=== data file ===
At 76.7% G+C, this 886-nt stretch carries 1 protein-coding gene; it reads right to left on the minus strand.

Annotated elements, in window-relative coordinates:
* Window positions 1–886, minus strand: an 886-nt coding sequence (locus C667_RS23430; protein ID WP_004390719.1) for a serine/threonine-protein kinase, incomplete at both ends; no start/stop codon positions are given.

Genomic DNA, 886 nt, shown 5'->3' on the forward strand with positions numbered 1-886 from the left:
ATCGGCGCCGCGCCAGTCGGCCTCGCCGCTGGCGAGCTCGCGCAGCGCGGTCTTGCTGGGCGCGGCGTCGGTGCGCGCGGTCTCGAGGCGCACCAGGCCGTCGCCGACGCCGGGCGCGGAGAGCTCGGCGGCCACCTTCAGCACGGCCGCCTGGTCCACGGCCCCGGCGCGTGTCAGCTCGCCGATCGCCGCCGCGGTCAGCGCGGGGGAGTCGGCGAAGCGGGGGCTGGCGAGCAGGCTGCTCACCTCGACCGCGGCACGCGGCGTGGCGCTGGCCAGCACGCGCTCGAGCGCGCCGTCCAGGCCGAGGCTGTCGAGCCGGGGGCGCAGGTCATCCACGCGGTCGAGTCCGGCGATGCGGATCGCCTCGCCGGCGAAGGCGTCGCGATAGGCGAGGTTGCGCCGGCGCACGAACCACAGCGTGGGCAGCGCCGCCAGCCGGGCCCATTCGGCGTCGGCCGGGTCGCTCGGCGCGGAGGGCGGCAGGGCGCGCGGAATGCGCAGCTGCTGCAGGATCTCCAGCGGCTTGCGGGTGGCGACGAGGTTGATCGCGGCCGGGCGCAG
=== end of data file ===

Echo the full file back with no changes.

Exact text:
At 76.7% G+C, this 886-nt stretch carries 1 protein-coding gene; it reads right to left on the minus strand.

Annotated elements, in window-relative coordinates:
* Window positions 1–886, minus strand: an 886-nt coding sequence (locus C667_RS23430; protein ID WP_004390719.1) for a serine/threonine-protein kinase, incomplete at both ends; no start/stop codon positions are given.

Genomic DNA, 886 nt, shown 5'->3' on the forward strand with positions numbered 1-886 from the left:
ATCGGCGCCGCGCCAGTCGGCCTCGCCGCTGGCGAGCTCGCGCAGCGCGGTCTTGCTGGGCGCGGCGTCGGTGCGCGCGGTCTCGAGGCGCACCAGGCCGTCGCCGACGCCGGGCGCGGAGAGCTCGGCGGCCACCTTCAGCACGGCCGCCTGGTCCACGGCCCCGGCGCGTGTCAGCTCGCCGATCGCCGCCGCGGTCAGCGCGGGGGAGTCGGCGAAGCGGGGGCTGGCGAGCAGGCTGCTCACCTCGACCGCGGCACGCGGCGTGGCGCTGGCCAGCACGCGCTCGAGCGCGCCGTCCAGGCCGAGGCTGTCGAGCCGGGGGCGCAGGTCATCCACGCGGTCGAGTCCGGCGATGCGGATCGCCTCGCCGGCGAAGGCGTCGCGATAGGCGAGGTTGCGCCGGCGCACGAACCACAGCGTGGGCAGCGCCGCCAGCCGGGCCCATTCGGCGTCGGCCGGGTCGCTCGGCGCGGAGGGCGGCAGGGCGCGCGGAATGCGCAGCTGCTGCAGGATCTCCAGCGGCTTGCGGGTGGCGACGAGGTTGATCGCGGCCGGGCGCAG